"You must be an empty form."

So says Bruce Herman, an art professor at Gordon and one of the keynote speakers at a conference I attended this past weekend. Geared toward students taking titled leadership positions across campus for the upcoming year, Bruce gave his attentive audience a number of other points of advice, but I stopped listening and started thinking after that one. It's not just being EMPTY, as in nothing, useless, space. It's being an empty FORM, having something of substance that is at once moldable, bendable, usable, formable and even breakable. When put in positions of service, as I will be this upcoming year as a Gordon in Lynn intern working with adults with disabilities (newly dubbed by my friend Ellen as "Linterns"), we can't assume we are the all-powerful and all-knowing descending upon the inner-city needy and poor. We are going in to the city and actually into our LIVES with the hope of being a usable and empty and unbiased form.

Is that easy? No. Not at all. Because we know so much about God already, right? We know which jobs he'd put us in. We know what assignments he'd give out. We know those tasks at which we'd succeed. And yet we are often surprised. Even when we feel called, we are surprised. And if we're doing a good work, should we even know? If we are still looking for those "success stories," no matter how few or how small or how humble, are we truly submitting ourselves as empty forms before our God? I think these are hard questions, but good ones as I approach my senior year (I just got my application for graduation--CRAZY!!) and the thought of career and calling. To be doing God's work is a tremendous and frightening task; to be his puppet even more so. But He who holds the strings sees the whole play, and if the grand climax is transcendence and truly knowing God, then maybe the best thing I can do is be an empty form.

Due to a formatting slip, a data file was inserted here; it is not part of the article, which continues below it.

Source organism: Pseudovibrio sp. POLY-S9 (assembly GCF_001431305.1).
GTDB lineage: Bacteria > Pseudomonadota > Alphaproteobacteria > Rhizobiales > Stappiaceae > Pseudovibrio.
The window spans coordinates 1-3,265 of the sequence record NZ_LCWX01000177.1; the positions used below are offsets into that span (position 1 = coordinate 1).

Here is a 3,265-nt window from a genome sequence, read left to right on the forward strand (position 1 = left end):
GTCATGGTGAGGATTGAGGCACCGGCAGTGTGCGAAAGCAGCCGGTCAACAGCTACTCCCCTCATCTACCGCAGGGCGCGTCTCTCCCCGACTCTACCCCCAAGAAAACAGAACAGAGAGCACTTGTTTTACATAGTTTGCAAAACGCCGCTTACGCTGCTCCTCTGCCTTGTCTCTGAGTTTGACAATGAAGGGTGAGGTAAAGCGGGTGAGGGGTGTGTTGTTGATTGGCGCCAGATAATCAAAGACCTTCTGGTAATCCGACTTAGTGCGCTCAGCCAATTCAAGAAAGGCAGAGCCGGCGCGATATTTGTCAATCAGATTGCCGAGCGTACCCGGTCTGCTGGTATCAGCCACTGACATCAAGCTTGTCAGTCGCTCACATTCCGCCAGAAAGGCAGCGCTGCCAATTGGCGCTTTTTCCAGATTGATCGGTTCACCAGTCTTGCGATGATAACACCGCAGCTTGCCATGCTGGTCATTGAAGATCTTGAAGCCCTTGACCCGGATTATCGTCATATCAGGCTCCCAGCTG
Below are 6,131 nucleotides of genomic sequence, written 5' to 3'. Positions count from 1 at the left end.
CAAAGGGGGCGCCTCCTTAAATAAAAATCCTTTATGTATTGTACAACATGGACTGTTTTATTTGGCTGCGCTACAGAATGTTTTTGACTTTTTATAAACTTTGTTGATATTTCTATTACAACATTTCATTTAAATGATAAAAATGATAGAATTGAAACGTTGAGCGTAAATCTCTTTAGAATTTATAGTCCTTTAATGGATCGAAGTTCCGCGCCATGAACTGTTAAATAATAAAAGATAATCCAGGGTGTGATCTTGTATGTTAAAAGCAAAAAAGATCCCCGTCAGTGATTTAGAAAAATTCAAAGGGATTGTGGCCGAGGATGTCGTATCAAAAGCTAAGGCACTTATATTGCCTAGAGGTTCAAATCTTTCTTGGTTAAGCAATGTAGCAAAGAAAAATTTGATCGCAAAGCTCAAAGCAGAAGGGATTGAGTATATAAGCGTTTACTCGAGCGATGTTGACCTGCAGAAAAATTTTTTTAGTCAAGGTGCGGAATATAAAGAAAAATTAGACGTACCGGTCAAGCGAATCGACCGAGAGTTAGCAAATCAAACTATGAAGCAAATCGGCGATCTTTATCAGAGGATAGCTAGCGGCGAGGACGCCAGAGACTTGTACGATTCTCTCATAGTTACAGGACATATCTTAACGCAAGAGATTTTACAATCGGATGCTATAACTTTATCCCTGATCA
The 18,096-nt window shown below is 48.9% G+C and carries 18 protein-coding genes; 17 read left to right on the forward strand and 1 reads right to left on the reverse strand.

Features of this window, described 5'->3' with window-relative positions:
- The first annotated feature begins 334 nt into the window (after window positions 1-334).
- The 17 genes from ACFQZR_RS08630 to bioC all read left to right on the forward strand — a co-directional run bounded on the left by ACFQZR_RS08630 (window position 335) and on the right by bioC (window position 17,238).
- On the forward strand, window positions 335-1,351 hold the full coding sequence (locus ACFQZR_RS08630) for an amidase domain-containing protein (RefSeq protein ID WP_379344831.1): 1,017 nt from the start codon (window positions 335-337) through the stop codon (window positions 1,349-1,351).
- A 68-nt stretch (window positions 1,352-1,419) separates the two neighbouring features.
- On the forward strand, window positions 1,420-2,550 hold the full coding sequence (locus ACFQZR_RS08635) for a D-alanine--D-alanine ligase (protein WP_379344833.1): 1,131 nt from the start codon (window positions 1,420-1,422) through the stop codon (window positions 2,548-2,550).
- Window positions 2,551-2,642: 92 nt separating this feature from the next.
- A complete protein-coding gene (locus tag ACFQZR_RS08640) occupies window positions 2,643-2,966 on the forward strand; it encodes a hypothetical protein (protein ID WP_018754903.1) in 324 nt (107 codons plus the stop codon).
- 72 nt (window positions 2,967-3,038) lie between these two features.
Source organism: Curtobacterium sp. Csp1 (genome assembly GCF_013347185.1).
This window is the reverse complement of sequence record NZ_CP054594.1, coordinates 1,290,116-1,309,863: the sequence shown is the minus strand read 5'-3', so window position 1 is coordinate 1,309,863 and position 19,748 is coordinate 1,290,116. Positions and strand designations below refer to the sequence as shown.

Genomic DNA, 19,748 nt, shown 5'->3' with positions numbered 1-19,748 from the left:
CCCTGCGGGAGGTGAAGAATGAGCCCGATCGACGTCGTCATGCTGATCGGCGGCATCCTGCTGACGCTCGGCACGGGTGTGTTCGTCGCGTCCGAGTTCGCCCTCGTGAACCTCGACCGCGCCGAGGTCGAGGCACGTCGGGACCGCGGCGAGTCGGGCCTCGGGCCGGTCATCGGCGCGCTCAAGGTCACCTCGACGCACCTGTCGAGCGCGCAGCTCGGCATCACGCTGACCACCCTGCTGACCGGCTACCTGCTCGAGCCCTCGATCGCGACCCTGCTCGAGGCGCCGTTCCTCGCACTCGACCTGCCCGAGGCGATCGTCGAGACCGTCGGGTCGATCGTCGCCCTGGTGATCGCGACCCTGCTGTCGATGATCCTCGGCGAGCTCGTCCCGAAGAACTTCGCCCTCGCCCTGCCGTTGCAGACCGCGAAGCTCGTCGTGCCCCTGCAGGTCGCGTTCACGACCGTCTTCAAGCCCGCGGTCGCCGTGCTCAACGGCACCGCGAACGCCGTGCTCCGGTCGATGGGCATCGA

*Note to self: take a class with Bruce*

on home and art

I wish I could offer photos of this past weekend, because it was fantastic. Unfortunately, the nature of needingthistobedocumented moments detracts greatly from their significance and removes the viewer a bit from the experience. And there was much to experience this weekend. Friday night just about all of campus crammed into the chapel to watch class representatives dance, sing and act their ways into our laughter, vying for the coveted "Golden Goose." It's a campus quirk, but we've even made MTV news with our acts. The junior class was declared victorious by neutral faculty judges, so there was plenty of reason to celebrate with my peers.

Speaking of celebrating, 21st birthdays, it was my roommate Anna's 21st on Saturday, so we spent midnight at a nearby restaurant with a group of friends (ten loud girls arriving at a restaurant ten minutes before the kitchen closes=priceless. Be nice to your waitresses.). the next day I took Anna into Gloucester, a nearby fishing town (actually the location of the movie "The Perfect Storm") for lunch. We found a Portuguese restaurant and settled in for Bifana and another thing I can't quite remember the name of. DELICIOUS. I think I'd do quite well in Portugal. An art major, I thought she'd love to go to the art studio my floor frequented so often in the Fall, and my friend Dave was more than excited to show us around and update even me on the goings on. He's waiting to hear back from a $28,000 grant, and if he gets it is planning to expand the facilities! There are murals all around, too, testifying to the community's shared sense of struggle and identity that is valued highly enough to be displayed on alleyways and store walls.